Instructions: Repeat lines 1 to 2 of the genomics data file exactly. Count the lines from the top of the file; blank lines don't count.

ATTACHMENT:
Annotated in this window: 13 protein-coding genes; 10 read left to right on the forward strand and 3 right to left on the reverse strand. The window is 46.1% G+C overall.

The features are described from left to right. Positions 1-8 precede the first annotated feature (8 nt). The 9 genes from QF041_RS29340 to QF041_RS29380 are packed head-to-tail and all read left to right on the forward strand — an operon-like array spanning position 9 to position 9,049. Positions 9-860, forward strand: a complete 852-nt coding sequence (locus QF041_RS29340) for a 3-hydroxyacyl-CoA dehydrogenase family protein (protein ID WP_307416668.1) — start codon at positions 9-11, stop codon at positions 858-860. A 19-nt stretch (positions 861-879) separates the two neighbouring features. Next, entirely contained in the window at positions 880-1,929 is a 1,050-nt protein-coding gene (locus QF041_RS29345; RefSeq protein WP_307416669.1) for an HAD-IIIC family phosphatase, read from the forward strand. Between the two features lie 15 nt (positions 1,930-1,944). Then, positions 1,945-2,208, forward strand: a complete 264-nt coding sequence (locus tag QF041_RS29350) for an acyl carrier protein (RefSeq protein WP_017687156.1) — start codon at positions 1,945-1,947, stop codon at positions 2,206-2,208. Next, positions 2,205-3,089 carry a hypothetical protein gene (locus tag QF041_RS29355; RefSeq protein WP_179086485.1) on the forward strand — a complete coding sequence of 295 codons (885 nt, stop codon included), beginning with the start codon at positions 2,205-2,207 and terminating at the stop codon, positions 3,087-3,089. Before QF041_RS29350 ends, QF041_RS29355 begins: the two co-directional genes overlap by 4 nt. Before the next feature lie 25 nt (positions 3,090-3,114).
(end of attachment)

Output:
Annotated in this window: 13 protein-coding genes; 10 read left to right on the forward strand and 3 right to left on the reverse strand. The window is 46.1% G+C overall.

The features are described from left to right. Positions 1-8 precede the first annotated feature (8 nt). The 9 genes from QF041_RS29340 to QF041_RS29380 are packed head-to-tail and all read left to right on the forward strand — an operon-like array spanning position 9 to position 9,049. Positions 9-860, forward strand: a complete 852-nt coding sequence (locus QF041_RS29340) for a 3-hydroxyacyl-CoA dehydrogenase family protein (protein ID WP_307416668.1) — start codon at positions 9-11, stop codon at positions 858-860. A 19-nt stretch (positions 861-879) separates the two neighbouring features. Next, entirely contained in the window at positions 880-1,929 is a 1,050-nt protein-coding gene (locus QF041_RS29345; RefSeq protein WP_307416669.1) for an HAD-IIIC family phosphatase, read from the forward strand. Between the two features lie 15 nt (positions 1,930-1,944). Then, positions 1,945-2,208, forward strand: a complete 264-nt coding sequence (locus tag QF041_RS29350) for an acyl carrier protein (RefSeq protein WP_017687156.1) — start codon at positions 1,945-1,947, stop codon at positions 2,206-2,208. Next, positions 2,205-3,089 carry a hypothetical protein gene (locus tag QF041_RS29355; RefSeq protein WP_179086485.1) on the forward strand — a complete coding sequence of 295 codons (885 nt, stop codon included), beginning with the start codon at positions 2,205-2,207 and terminating at the stop codon, positions 3,087-3,089. Before QF041_RS29350 ends, QF041_RS29355 begins: the two co-directional genes overlap by 4 nt. Before the next feature lie 25 nt (positions 3,090-3,114).